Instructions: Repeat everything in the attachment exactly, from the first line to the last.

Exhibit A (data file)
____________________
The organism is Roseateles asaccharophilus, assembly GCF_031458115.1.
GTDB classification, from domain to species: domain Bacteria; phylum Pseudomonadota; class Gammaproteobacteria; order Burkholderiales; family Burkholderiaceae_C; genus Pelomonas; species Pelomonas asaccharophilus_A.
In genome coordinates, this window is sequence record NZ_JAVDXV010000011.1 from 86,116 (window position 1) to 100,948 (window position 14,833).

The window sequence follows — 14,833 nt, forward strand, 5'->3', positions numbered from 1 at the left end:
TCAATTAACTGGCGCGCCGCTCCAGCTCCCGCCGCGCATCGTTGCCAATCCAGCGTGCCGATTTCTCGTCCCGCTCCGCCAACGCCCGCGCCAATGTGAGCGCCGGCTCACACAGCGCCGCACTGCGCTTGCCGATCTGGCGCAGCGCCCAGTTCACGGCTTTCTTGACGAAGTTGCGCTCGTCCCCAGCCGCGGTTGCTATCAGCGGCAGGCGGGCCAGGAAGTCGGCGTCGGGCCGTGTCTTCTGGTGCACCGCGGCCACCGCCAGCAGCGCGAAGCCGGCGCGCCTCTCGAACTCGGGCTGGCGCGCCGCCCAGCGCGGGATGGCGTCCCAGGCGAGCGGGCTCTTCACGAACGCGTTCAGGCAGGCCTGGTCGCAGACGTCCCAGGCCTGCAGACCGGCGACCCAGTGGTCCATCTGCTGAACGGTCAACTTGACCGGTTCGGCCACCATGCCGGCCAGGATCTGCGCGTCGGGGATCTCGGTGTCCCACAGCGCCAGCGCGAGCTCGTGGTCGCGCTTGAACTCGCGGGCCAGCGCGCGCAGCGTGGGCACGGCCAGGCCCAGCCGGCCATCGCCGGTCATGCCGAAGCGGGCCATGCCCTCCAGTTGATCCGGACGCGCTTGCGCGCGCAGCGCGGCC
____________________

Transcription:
The organism is Roseateles asaccharophilus, assembly GCF_031458115.1.
GTDB classification, from domain to species: domain Bacteria; phylum Pseudomonadota; class Gammaproteobacteria; order Burkholderiales; family Burkholderiaceae_C; genus Pelomonas; species Pelomonas asaccharophilus_A.
In genome coordinates, this window is sequence record NZ_JAVDXV010000011.1 from 86,116 (window position 1) to 100,948 (window position 14,833).

The window sequence follows — 14,833 nt, forward strand, 5'->3', positions numbered from 1 at the left end:
TCAATTAACTGGCGCGCCGCTCCAGCTCCCGCCGCGCATCGTTGCCAATCCAGCGTGCCGATTTCTCGTCCCGCTCCGCCAACGCCCGCGCCAATGTGAGCGCCGGCTCACACAGCGCCGCACTGCGCTTGCCGATCTGGCGCAGCGCCCAGTTCACGGCTTTCTTGACGAAGTTGCGCTCGTCCCCAGCCGCGGTTGCTATCAGCGGCAGGCGGGCCAGGAAGTCGGCGTCGGGCCGTGTCTTCTGGTGCACCGCGGCCACCGCCAGCAGCGCGAAGCCGGCGCGCCTCTCGAACTCGGGCTGGCGCGCCGCCCAGCGCGGGATGGCGTCCCAGGCGAGCGGGCTCTTCACGAACGCGTTCAGGCAGGCCTGGTCGCAGACGTCCCAGGCCTGCAGACCGGCGACCCAGTGGTCCATCTGCTGAACGGTCAACTTGACCGGTTCGGCCACCATGCCGGCCAGGATCTGCGCGTCGGGGATCTCGGTGTCCCACAGCGCCAGCGCGAGCTCGTGGTCGCGCTTGAACTCGCGGGCCAGCGCGCGCAGCGTGGGCACGGCCAGGCCCAGCCGGCCATCGCCGGTCATGCCGAAGCGGGCCATGCCCTCCAGTTGATCCGGACGCGCTTGCGCGCGCAGCGCGGCC